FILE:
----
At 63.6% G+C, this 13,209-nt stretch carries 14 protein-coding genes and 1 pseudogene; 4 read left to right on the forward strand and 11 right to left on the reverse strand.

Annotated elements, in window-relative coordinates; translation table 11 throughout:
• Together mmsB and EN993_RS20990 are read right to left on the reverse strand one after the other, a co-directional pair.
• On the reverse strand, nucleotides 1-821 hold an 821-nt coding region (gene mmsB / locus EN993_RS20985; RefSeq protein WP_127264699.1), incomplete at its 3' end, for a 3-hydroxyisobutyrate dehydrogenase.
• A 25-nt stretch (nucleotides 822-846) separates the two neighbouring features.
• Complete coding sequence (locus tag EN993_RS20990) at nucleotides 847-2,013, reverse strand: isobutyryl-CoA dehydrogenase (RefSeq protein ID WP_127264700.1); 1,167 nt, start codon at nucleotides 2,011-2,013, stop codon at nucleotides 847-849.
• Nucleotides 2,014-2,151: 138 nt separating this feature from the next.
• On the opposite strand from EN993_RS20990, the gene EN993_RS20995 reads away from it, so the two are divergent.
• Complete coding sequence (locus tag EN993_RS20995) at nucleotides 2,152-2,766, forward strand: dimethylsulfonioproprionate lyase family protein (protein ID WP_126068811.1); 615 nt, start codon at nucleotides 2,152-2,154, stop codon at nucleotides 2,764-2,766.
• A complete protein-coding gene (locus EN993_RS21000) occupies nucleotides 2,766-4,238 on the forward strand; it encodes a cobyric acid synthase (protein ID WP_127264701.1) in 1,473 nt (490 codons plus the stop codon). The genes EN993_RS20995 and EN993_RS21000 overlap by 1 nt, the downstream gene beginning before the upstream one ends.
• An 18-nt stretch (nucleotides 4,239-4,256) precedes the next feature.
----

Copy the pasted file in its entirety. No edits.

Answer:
At 63.6% G+C, this 13,209-nt stretch carries 14 protein-coding genes and 1 pseudogene; 4 read left to right on the forward strand and 11 right to left on the reverse strand.

Annotated elements, in window-relative coordinates; translation table 11 throughout:
• Together mmsB and EN993_RS20990 are read right to left on the reverse strand one after the other, a co-directional pair.
• On the reverse strand, nucleotides 1-821 hold an 821-nt coding region (gene mmsB / locus EN993_RS20985; RefSeq protein WP_127264699.1), incomplete at its 3' end, for a 3-hydroxyisobutyrate dehydrogenase.
• A 25-nt stretch (nucleotides 822-846) separates the two neighbouring features.
• Complete coding sequence (locus tag EN993_RS20990) at nucleotides 847-2,013, reverse strand: isobutyryl-CoA dehydrogenase (RefSeq protein ID WP_127264700.1); 1,167 nt, start codon at nucleotides 2,011-2,013, stop codon at nucleotides 847-849.
• Nucleotides 2,014-2,151: 138 nt separating this feature from the next.
• On the opposite strand from EN993_RS20990, the gene EN993_RS20995 reads away from it, so the two are divergent.
• Complete coding sequence (locus tag EN993_RS20995) at nucleotides 2,152-2,766, forward strand: dimethylsulfonioproprionate lyase family protein (protein ID WP_126068811.1); 615 nt, start codon at nucleotides 2,152-2,154, stop codon at nucleotides 2,764-2,766.
• A complete protein-coding gene (locus EN993_RS21000) occupies nucleotides 2,766-4,238 on the forward strand; it encodes a cobyric acid synthase (protein ID WP_127264701.1) in 1,473 nt (490 codons plus the stop codon). The genes EN993_RS20995 and EN993_RS21000 overlap by 1 nt, the downstream gene beginning before the upstream one ends.
• An 18-nt stretch (nucleotides 4,239-4,256) precedes the next feature.